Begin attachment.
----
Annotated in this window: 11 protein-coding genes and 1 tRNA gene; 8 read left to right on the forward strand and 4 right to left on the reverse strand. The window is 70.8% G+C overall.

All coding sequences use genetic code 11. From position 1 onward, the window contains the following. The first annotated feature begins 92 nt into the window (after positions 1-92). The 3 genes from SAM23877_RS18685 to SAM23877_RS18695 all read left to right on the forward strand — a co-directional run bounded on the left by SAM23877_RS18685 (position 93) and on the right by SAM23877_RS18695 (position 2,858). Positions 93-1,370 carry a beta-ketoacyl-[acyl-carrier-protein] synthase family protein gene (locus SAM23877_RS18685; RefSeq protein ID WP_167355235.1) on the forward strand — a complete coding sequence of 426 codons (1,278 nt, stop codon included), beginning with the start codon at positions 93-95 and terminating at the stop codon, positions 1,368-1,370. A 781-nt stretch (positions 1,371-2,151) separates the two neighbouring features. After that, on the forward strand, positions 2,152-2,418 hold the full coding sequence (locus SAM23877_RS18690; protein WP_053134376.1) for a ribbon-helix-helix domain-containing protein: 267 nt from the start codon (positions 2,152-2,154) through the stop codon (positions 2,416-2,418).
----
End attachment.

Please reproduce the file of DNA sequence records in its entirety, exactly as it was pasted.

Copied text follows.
Annotated in this window: 11 protein-coding genes and 1 tRNA gene; 8 read left to right on the forward strand and 4 right to left on the reverse strand. The window is 70.8% G+C overall.

All coding sequences use genetic code 11. From position 1 onward, the window contains the following. The first annotated feature begins 92 nt into the window (after positions 1-92). The 3 genes from SAM23877_RS18685 to SAM23877_RS18695 all read left to right on the forward strand — a co-directional run bounded on the left by SAM23877_RS18685 (position 93) and on the right by SAM23877_RS18695 (position 2,858). Positions 93-1,370 carry a beta-ketoacyl-[acyl-carrier-protein] synthase family protein gene (locus SAM23877_RS18685; RefSeq protein ID WP_167355235.1) on the forward strand — a complete coding sequence of 426 codons (1,278 nt, stop codon included), beginning with the start codon at positions 93-95 and terminating at the stop codon, positions 1,368-1,370. A 781-nt stretch (positions 1,371-2,151) separates the two neighbouring features. After that, on the forward strand, positions 2,152-2,418 hold the full coding sequence (locus SAM23877_RS18690; protein WP_053134376.1) for a ribbon-helix-helix domain-containing protein: 267 nt from the start codon (positions 2,152-2,154) through the stop codon (positions 2,416-2,418).